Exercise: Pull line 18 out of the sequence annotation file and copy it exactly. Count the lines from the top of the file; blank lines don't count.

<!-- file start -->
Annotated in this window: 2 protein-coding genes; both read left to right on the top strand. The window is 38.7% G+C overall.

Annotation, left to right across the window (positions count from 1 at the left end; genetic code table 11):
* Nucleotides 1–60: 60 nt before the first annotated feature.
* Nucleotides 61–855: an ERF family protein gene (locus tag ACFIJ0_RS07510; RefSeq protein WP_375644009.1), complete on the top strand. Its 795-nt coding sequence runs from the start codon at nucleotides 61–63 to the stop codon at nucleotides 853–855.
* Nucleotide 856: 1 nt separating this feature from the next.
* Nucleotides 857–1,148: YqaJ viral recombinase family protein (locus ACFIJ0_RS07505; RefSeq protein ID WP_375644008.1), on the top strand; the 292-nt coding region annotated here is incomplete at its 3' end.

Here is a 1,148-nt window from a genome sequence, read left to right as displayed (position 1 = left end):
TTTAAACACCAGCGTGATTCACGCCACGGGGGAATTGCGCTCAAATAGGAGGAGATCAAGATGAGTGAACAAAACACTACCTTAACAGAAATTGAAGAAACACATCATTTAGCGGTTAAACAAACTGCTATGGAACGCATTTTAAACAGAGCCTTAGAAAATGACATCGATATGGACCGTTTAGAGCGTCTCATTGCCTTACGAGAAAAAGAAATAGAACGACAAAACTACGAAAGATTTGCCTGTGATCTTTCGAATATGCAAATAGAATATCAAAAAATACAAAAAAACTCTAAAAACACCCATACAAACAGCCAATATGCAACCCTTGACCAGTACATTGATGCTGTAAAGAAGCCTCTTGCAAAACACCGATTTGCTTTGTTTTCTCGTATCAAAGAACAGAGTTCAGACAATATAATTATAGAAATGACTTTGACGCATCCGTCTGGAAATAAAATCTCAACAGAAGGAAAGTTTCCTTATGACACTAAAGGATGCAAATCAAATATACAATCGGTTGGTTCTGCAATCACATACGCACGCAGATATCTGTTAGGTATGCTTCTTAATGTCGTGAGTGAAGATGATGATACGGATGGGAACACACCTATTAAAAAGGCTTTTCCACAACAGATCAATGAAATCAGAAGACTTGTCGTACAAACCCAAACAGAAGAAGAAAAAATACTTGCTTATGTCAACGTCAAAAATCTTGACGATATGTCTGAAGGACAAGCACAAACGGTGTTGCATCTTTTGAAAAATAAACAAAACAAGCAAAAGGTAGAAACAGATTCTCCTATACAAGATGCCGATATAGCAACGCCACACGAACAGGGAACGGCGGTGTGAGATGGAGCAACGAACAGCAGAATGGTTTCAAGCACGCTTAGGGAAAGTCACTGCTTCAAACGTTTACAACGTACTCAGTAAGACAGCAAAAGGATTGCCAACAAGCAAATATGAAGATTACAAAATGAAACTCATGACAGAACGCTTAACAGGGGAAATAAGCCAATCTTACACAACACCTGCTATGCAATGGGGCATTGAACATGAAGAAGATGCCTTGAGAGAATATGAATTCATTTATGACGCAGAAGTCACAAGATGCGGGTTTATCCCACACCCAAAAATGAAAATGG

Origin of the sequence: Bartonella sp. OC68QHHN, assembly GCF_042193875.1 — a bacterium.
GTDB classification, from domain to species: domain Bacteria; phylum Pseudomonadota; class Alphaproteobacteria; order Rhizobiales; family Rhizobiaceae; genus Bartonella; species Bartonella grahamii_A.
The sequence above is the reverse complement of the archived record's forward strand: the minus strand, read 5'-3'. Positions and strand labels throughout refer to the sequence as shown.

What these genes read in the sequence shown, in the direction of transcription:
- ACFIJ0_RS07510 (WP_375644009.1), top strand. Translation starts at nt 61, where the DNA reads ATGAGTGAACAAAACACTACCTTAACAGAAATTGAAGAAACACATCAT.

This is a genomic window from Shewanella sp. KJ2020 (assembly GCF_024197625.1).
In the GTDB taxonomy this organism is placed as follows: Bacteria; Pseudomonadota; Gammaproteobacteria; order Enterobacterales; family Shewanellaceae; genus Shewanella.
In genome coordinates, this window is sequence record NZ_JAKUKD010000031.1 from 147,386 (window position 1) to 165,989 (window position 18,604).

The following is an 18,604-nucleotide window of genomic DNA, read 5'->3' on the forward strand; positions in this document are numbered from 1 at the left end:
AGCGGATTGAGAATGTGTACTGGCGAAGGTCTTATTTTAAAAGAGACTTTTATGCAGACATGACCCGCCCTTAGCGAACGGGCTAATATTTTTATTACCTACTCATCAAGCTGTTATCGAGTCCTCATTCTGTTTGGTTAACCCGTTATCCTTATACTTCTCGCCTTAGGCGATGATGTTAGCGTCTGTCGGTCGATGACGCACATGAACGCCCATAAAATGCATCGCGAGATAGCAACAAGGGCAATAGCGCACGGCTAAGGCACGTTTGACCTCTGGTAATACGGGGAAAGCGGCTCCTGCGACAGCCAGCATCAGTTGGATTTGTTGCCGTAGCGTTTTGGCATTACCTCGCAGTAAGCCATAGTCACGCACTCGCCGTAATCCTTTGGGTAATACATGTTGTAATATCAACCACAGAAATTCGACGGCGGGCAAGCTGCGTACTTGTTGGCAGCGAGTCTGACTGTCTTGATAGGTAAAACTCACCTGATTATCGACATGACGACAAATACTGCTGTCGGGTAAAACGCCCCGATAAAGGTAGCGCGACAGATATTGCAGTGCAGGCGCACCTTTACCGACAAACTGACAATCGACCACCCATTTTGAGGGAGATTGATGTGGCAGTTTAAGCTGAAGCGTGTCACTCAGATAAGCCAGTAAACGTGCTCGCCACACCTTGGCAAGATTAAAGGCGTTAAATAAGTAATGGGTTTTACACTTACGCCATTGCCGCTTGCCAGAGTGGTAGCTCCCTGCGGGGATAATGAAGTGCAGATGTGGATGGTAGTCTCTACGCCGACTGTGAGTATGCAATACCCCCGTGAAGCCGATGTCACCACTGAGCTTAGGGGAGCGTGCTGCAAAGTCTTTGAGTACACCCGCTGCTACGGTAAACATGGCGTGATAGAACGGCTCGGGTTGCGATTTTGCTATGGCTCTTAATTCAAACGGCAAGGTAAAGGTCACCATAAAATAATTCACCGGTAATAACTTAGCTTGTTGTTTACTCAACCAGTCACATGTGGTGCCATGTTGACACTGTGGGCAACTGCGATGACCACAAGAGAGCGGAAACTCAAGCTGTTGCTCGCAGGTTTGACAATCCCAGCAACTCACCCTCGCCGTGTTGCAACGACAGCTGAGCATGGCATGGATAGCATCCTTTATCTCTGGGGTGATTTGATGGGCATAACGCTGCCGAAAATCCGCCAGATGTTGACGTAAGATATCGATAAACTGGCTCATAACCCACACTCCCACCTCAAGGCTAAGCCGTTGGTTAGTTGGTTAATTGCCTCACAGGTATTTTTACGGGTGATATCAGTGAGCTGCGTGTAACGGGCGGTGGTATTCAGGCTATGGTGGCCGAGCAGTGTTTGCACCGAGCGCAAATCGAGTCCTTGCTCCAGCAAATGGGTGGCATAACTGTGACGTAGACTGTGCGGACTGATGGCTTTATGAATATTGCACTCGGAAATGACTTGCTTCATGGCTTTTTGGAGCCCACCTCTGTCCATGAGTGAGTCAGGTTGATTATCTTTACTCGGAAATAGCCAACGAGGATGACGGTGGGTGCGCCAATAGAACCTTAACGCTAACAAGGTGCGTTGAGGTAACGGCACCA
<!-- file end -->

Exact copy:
AGCGGATTGAGAATGTGTACTGGCGAAGGTCTTATTTTAAAAGAGACTTTTATGCAGACATGACCCGCCCTTAGCGAACGGGCTAATATTTTTATTACCTACTCATCAAGCTGTTATCGAGTCCTCATTCTGTTTGGTTAACCCGTTATCCTTATACTTCTCGCCTTAGGCGATGATGTTAGCGTCTGTCGGTCGATGACGCACATGAACGCCCATAAAATGCATCGCGAGATAGCAACAAGGGCAATAGCGCACGGCTAAGGCACGTTTGACCTCTGGTAATACGGGGAAAGCGGCTCCTGCGACAGCCAGCATCAGTTGGATTTGTTGCCGTAGCGTTTTGGCATTACCTCGCAGTAAGCCATAGTCACGCACTCGCCGTAATCCTTTGGGTAATACATGTTGTAATATCAACCACAGAAATTCGACGGCGGGCAAGCTGCGTACTTGTTGGCAGCGAGTCTGACTGTCTTGATAGGTAAAACTCACCTGATTATCGACATGACGACAAATACTGCTGTCGGGTAAAACGCCCCGATAAAGGTAGCGCGACAGATATTGCAGTGCAGGCGCACCTTTACCGACAAACTGACAATCGACCACCCATTTTGAGGGAGATTGATGTGGCAGTTTAAGCTGAAGCGTGTCACTCAGATAAGCCAGTAAACGTGCTCGCCACACCTTGGCAAGATTAAAGGCGTTAAATAAGTAATGGGTTTTACACTTACGCCATTGCCGCTTGCCAGAGTGGTAGCTCCCTGCGGGGATAATGAAGTGCAGATGTGGATGGTAGTCTCTACGCCGACTGTGAGTATGCAATACCCCCGTGAAGCCGATGTCACCACTGAGCTTAGGGGAGCGTGCTGCAAAGTCTTTGAGTACACCCGCTGCTACGGTAAACATGGCGTGATAGAACGGCTCGGGTTGCGATTTTGCTATGGCTCTTAATTCAAACGGCAAGGTAAAGGTCACCATAAAATAATTCACCGGTAATAACTTAGCTTGTTGTTTACTCAACCAGTCACATGTGGTGCCATGTTGACACTGTGGGCAACTGCGATGACCACAAGAGAGCGGAAACTCAAGCTGTTGCTCGCAGGTTTGACAATCCCAGCAACTCACCCTCGCCGTGTTGCAACGACAGCTGAGCATGGCATGGATAGCATCCTTTATCTCTGGGGTGATTTGATGGGCATAACGCTGCCGAAAATCCGCCAGATGTTGACGTAAGATATCGATAAACTGGCTCATAACCCACACTCCCACCTCAAGGCTAAGCCGTTGGTTAGTTGGTTAATTGCCTCACAGGTATTTTTACGGGTGATATCAGTGAGCTGCGTGTAACGGGCGGTGGTATTCAGGCTATGGTGGCCGAGCAGTGTTTGCACCGAGCGCAAATCGAGTCCTTGCTCCAGCAAATGGGTGGCATAACTGTGACGTAGACTGTGCGGACTGATGGCTTTATGAATATTGCACTCGGAAATGACTTGCTTCATGGCTTTTTGGAGCCCACCTCTGTCCATGAGTGAGTCAGGTTGATTATCTTTACTCGGAAATAGCCAACGAGGATGACGGTGGGTGCGCCAATAGAACCTTAACGCTAACAAGGTGCGTTGAGGTAACGGCACCA